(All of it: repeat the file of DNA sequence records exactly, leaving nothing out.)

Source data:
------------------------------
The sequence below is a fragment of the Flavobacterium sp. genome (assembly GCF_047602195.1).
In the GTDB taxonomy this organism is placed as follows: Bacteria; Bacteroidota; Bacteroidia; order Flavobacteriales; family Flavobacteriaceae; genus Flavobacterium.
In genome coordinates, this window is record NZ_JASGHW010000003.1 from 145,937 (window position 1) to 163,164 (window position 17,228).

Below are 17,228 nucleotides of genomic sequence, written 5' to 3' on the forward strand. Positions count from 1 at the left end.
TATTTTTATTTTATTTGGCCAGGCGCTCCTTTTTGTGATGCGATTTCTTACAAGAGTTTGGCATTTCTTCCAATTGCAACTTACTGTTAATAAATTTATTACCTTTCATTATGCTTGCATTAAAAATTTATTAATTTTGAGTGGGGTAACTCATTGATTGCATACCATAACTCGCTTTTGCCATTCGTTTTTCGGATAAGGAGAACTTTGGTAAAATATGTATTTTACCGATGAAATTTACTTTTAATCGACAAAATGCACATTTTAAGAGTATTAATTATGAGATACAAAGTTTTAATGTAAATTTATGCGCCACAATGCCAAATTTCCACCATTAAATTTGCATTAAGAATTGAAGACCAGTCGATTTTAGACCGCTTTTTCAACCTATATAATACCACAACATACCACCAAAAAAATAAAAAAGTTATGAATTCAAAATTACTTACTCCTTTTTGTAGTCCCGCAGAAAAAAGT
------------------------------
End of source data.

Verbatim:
The sequence below is a fragment of the Flavobacterium sp. genome (assembly GCF_047602195.1).
In the GTDB taxonomy this organism is placed as follows: Bacteria; Bacteroidota; Bacteroidia; order Flavobacteriales; family Flavobacteriaceae; genus Flavobacterium.
In genome coordinates, this window is record NZ_JASGHW010000003.1 from 145,937 (window position 1) to 163,164 (window position 17,228).

Below are 17,228 nucleotides of genomic sequence, written 5' to 3' on the forward strand. Positions count from 1 at the left end.
TATTTTTATTTTATTTGGCCAGGCGCTCCTTTTTGTGATGCGATTTCTTACAAGAGTTTGGCATTTCTTCCAATTGCAACTTACTGTTAATAAATTTATTACCTTTCATTATGCTTGCATTAAAAATTTATTAATTTTGAGTGGGGTAACTCATTGATTGCATACCATAACTCGCTTTTGCCATTCGTTTTTCGGATAAGGAGAACTTTGGTAAAATATGTATTTTACCGATGAAATTTACTTTTAATCGACAAAATGCACATTTTAAGAGTATTAATTATGAGATACAAAGTTTTAATGTAAATTTATGCGCCACAATGCCAAATTTCCACCATTAAATTTGCATTAAGAATTGAAGACCAGTCGATTTTAGACCGCTTTTTCAACCTATATAATACCACAACATACCACCAAAAAAATAAAAAAGTTATGAATTCAAAATTACTTACTCCTTTTTGTAGTCCCGCAGAAAAAAGT